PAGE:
I know you know the feeling. Some days it feels like you’re playing a giant game of Whack-a-Mole, that arcade game in which you pay money to try to pound the head of a mole as it pops up in different spots across a grid?
Just when I thought I had crossword puzzle issues solved, a new one reared its head. This issue is from families with two crossword puzzlers in the household, one who likes the puzzle on the comics page, the other who does the tougher puzzle that usually appears in the Classified section. The problem is this: On some days, when the comics appear in the Classified sections, the two puzzles are back to back, making it tougher to share.
The sections are booked, or designed, based on how many ads there are and where they fall, so some days this placement is unavoidable. But I have alerted those who have the thankless task of solving the ad placement puzzle every day to the problem this presents so they can avoid it if at all possible.
Lest you think all I think about are puzzle concerns, Hurricane Arthur presented a challenge for us last week in terms of journalism priorities.
We were pretty sure, based on forecasts and past experience, that the storm’s track wouldn’t cause a big problem here, but that didn’t mean folks didn’t want or need to know what was happening with it.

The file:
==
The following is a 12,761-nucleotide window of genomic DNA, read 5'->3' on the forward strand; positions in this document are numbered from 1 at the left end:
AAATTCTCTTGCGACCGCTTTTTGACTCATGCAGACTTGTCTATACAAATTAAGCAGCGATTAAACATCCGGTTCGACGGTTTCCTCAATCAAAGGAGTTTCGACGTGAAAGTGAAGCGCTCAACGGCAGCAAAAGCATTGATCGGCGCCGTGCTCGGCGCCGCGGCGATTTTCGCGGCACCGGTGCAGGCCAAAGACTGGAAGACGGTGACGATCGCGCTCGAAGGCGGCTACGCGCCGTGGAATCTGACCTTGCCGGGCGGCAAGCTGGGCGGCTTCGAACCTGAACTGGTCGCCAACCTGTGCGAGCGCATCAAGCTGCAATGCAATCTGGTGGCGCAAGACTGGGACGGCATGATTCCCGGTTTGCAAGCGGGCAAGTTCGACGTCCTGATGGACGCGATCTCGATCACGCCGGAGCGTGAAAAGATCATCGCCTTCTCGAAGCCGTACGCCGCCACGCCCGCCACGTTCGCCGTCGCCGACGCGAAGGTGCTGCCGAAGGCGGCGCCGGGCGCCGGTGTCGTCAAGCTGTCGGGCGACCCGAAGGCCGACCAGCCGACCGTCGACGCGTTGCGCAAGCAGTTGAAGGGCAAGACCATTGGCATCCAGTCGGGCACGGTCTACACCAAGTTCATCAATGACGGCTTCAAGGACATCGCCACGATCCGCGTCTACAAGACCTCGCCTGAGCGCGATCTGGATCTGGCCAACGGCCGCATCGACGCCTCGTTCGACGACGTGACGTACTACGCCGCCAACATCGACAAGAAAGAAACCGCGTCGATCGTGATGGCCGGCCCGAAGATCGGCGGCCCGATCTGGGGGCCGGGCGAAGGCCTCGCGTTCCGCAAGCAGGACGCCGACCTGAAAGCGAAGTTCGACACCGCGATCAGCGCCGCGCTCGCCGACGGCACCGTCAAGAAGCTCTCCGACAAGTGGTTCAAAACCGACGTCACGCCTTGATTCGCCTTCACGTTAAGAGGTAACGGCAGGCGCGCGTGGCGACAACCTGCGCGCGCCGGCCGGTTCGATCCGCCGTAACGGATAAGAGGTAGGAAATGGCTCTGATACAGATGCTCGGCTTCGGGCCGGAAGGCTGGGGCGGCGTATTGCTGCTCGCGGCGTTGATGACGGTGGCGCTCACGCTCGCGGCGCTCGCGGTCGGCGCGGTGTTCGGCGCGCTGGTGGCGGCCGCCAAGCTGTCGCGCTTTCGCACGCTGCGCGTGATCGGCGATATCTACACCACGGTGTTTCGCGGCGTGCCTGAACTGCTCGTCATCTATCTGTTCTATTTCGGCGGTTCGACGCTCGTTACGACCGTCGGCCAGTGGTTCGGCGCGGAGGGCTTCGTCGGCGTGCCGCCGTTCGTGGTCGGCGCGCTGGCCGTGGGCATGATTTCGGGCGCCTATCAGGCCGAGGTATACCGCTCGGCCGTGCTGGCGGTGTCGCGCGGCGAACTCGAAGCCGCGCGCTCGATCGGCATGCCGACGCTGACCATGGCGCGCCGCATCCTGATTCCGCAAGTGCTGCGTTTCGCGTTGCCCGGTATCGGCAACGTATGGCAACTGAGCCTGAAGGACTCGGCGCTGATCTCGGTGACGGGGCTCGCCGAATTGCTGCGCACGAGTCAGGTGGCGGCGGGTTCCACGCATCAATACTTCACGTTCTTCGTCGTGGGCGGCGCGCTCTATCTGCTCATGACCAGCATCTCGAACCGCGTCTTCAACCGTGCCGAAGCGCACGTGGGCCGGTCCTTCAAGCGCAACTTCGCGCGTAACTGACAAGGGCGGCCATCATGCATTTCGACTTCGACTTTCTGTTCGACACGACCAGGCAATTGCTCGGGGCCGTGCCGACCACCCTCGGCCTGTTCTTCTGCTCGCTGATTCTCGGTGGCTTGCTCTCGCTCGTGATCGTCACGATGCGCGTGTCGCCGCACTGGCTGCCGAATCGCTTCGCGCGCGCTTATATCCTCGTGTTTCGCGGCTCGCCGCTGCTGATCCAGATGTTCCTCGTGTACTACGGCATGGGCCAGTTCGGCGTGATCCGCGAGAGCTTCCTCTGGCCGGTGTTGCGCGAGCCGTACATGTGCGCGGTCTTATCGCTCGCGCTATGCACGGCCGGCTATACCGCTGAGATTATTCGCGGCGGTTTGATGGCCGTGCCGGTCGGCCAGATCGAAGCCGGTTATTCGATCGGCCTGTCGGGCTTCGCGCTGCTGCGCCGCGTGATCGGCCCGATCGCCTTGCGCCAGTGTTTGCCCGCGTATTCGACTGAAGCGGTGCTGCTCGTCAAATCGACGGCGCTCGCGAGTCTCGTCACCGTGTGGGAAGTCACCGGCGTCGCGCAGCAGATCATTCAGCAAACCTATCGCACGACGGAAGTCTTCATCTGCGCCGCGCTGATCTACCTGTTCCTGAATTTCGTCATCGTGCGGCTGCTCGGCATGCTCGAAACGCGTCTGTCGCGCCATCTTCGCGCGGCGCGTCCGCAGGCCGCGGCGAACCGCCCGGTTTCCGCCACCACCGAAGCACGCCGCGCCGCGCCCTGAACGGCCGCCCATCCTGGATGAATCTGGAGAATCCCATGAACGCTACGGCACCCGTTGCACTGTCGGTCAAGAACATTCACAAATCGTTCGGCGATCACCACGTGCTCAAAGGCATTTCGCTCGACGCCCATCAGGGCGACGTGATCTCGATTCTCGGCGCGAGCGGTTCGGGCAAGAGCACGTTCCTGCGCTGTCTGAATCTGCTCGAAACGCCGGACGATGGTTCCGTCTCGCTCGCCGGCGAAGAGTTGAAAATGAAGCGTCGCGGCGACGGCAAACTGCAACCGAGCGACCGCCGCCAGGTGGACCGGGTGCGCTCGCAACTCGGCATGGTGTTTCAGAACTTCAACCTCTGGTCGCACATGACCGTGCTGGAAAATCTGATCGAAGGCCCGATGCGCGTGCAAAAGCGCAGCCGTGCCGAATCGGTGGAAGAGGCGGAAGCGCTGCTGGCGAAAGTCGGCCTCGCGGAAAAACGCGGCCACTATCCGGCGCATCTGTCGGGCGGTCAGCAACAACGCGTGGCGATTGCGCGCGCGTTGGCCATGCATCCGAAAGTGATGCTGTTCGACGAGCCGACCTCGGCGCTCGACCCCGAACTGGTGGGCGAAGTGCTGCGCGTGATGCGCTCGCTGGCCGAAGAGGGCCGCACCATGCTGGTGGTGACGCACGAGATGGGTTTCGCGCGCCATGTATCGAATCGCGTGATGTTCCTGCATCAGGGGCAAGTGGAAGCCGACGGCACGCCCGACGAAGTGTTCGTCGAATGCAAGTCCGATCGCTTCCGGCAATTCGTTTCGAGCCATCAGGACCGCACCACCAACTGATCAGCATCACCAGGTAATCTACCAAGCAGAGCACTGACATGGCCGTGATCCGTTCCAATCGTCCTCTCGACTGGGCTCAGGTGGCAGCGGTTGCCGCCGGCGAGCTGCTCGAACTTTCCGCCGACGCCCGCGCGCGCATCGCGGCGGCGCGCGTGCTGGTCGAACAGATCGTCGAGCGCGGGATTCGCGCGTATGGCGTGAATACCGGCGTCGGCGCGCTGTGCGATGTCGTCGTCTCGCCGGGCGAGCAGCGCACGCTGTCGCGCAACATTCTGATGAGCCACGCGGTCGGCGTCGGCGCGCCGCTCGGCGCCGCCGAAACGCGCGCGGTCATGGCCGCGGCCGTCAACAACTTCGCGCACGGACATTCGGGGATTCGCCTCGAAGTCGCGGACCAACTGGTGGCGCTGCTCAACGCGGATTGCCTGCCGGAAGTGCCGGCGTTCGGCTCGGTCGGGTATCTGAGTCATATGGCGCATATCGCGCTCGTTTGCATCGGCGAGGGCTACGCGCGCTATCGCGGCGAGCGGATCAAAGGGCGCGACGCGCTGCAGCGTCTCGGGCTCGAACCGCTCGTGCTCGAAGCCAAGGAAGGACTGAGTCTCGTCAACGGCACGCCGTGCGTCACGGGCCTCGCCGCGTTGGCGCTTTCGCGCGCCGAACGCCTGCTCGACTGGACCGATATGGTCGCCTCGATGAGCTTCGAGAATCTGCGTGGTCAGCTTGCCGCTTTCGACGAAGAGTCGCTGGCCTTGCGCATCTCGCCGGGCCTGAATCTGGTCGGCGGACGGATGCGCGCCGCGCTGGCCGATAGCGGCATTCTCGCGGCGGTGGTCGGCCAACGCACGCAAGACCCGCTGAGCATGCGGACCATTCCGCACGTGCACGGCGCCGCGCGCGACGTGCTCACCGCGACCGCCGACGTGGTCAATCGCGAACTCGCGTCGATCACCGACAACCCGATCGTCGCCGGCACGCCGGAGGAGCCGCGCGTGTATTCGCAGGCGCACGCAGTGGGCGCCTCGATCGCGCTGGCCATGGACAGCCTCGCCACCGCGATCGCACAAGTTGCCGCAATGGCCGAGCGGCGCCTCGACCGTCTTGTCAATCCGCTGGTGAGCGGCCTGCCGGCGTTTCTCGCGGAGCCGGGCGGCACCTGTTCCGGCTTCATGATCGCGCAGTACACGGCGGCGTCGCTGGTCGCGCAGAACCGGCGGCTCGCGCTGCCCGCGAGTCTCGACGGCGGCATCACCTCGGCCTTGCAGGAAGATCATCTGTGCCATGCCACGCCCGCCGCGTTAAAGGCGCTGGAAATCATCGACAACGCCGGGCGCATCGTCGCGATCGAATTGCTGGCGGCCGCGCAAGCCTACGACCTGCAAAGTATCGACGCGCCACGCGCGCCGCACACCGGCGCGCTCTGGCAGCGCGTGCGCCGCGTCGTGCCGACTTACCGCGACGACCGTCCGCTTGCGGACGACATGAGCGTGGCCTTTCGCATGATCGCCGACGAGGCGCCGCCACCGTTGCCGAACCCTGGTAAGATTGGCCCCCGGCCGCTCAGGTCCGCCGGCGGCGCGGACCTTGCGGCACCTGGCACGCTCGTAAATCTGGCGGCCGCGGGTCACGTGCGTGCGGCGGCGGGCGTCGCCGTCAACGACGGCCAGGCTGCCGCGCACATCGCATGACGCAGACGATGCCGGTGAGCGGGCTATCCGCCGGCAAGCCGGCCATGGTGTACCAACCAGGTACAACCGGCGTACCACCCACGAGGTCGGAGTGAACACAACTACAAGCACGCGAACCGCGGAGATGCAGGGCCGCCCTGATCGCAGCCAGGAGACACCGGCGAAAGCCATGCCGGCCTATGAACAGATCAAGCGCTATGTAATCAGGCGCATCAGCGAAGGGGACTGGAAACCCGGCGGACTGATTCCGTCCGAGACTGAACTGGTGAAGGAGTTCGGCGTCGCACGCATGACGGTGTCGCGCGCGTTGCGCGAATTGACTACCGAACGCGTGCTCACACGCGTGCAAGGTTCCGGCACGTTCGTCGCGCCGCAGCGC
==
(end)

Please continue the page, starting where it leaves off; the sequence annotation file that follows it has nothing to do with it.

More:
Had it been a major storm, we’d have assigned reporter/photographer teams to each end of the coast in our coverage area, and had someone in house responsible for updating social media posts and updating breaking news online. Someone else would handle editing the latest news possible for print, while another would stay late to keep the Web fed through the night.
That’s a lot of staff power and devoting it to a significant storm is a no-brainer. But when it’s not expected to be much more than a strong rainstorm, our job was in many ways more complicated. Our morning Web/public safety reporter and the two editors on duty Thursday did their best to keep things updated and moving on the main site and through social media, while still juggling other duties required to prepare for a long holiday weekend.
I explain all this because I’d like your thoughts. Did those efforts provide you the information you needed to know what was happening, and to make sure you could stay safe as the strongest part of the storm passed by? If not, what would have been more useful?
Would it have been better to send more regular text alerts to your cellphones? (If you haven’t signed up, scroll to the bottom of the homepage at www.myrtlebeachonline.com, click on the icon that says “Mobile” and it will walk you through the process.) We try to use texts judiciously, so that if you get one from us you know it’s worth the interruption.
As always, thanks for sharing your ideas and concerns. And thanks for reading what we work hard to provide.
Contact CAROLYN CALLISON MURRAY, editor, at firstname.lastname@example.org or @TSN_CCMurray.